Diana Dinerman.

Diana Dinerman talks knowing when to quit and the power of meditation

Diana Dinerman is performing her autobiographical feminist comedy, DETOUR: A Show About Changing Your Mind, at the Edinburgh Fringe. The LA-based writer, comedian and actor answers five questions here...

What's the best 'bad' decision you have ever made?

Unless you count eating fish on a plane, there are no bad decisions, just decisions.

I've made many questionable decisions in my life, but the best "bad" decision was returning the humidifier (come to DETOUR and you'll understand why).

Also, not suing the pharmacy that accidentally prescribed an anti-psychotic drug instead of the medicine I was supposed to take. I had a dance rehearsal one night and I couldn't figure out why I had no energy and could barely lift my limbs. Turns out I was accidentally given a drug that helps people with psychosis. I, myself, don't have mania, so it was a wild 48 hours of being completely subdued. I should've sued them because that's what we do in America, but not suing them saved me a lot of time and kept my pre-existing conditions top secret- also a best practice in America.

Diana Dinerman.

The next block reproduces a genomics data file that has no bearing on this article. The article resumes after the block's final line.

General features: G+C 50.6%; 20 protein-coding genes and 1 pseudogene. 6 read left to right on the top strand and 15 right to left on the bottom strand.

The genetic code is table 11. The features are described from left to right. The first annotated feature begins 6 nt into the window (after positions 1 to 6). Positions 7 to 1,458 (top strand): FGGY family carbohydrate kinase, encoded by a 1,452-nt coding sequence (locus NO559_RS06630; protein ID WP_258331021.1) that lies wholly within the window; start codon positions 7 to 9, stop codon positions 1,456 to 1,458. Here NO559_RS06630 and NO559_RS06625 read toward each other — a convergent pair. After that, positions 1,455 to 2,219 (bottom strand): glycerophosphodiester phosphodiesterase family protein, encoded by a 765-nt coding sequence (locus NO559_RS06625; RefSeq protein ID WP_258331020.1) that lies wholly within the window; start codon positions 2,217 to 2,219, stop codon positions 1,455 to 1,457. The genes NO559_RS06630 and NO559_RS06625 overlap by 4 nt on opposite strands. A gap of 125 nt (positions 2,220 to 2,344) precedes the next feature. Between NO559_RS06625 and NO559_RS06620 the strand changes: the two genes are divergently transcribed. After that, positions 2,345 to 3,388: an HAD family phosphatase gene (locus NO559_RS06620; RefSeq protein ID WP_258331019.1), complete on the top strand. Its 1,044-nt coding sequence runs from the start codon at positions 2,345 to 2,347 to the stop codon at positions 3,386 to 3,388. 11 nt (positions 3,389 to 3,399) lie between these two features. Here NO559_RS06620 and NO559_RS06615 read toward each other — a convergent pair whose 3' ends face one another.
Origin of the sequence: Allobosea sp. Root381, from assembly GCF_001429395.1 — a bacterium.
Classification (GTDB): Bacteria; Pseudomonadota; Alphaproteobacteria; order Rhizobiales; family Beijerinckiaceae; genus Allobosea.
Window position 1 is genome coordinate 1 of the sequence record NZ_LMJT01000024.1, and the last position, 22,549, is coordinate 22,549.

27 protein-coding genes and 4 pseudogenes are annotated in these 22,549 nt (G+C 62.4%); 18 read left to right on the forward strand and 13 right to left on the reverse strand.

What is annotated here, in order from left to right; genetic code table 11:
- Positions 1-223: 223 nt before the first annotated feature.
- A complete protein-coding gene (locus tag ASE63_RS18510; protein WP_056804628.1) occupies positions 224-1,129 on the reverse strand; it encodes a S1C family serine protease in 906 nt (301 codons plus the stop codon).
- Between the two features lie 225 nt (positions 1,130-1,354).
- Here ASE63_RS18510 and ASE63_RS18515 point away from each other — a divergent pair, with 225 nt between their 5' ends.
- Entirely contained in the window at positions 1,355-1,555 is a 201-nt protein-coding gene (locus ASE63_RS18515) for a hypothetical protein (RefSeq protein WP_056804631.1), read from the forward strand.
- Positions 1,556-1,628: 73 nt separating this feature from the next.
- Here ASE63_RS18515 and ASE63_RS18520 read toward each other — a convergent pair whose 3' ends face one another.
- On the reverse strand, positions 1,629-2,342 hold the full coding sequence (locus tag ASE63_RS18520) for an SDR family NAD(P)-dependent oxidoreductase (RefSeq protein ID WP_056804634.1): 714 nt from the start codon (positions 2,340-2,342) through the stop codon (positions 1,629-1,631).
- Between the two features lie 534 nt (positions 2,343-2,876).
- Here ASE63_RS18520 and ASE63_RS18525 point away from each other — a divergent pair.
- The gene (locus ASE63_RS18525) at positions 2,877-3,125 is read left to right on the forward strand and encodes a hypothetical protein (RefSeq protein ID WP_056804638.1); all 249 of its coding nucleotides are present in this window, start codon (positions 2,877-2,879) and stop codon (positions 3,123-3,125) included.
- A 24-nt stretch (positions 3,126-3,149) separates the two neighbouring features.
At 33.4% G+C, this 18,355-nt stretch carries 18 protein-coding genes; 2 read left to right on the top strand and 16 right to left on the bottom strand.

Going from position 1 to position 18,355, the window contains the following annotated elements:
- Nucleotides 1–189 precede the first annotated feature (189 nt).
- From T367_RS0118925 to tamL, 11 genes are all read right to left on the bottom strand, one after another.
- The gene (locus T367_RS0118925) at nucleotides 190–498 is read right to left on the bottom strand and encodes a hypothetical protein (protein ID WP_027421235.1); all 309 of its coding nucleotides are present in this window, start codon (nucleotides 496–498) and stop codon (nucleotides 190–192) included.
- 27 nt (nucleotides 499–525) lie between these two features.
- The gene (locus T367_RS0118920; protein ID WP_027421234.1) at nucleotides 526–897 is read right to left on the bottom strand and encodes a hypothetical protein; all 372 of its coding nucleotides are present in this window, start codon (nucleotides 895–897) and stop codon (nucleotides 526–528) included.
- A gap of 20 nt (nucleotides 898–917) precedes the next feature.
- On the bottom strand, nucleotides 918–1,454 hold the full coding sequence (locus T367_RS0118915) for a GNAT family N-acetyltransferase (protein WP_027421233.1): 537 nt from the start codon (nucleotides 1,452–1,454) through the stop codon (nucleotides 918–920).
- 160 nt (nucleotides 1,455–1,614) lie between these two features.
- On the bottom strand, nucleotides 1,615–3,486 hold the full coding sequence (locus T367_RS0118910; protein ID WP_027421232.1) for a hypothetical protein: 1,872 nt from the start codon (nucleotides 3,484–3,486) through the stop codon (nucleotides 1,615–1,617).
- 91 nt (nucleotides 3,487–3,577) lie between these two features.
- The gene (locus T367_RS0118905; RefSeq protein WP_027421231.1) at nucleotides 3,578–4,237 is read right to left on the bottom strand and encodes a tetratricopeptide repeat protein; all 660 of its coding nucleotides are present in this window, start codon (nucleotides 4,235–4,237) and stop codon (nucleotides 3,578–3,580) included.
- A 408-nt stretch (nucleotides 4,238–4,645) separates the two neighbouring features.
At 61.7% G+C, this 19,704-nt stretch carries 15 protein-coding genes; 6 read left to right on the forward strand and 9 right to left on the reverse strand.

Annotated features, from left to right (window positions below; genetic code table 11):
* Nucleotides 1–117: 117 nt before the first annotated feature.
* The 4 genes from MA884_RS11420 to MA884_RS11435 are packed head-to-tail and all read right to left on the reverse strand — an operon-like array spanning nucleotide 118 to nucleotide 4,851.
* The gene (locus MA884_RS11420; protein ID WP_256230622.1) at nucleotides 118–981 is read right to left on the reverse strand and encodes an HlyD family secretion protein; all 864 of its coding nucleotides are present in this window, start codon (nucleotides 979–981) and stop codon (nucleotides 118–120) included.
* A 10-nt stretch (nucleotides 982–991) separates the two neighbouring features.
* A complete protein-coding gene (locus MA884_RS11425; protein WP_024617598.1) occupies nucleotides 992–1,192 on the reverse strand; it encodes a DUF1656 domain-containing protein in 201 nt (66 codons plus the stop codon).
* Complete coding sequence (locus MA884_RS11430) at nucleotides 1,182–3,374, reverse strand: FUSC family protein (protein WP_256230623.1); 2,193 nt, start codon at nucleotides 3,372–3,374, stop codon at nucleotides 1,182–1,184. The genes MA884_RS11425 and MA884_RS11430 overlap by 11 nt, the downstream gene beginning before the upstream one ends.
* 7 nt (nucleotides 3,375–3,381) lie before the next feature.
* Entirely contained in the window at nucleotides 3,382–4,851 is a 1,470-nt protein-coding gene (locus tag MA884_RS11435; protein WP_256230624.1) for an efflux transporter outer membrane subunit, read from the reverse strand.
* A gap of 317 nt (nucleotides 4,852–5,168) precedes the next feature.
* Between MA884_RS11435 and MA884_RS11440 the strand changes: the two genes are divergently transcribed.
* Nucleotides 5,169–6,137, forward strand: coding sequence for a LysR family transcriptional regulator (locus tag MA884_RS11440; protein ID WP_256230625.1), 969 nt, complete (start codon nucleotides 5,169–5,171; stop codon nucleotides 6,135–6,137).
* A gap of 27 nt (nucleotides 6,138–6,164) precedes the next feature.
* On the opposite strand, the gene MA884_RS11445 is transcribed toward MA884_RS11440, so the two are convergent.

How do you know when to quit and when to persevere?

Quit when it's not going to get better. That's why I've never been able to quit stand-up comedy. If you keep doing it, it gets better. What a trap.

The quitting and sticking debate is something you have to feel out. When it comes to jokes, there are some you can never get right and you have to let go when no one is laughing. When it comes to life, it's a lot harder to know when to stop doing something when you've spent a long time rationalising it.

We're so programmed to blame ourselves for being not good enough, you've got to have a very clear sense of self to know when it's the thing (job, relationship, etc.) and when it's you.

If you're spending your time coping instead of growing, quitting might be the right move. I've started thinking of it this way: if you stop doing something that doesn't work, you create a new space for something that does.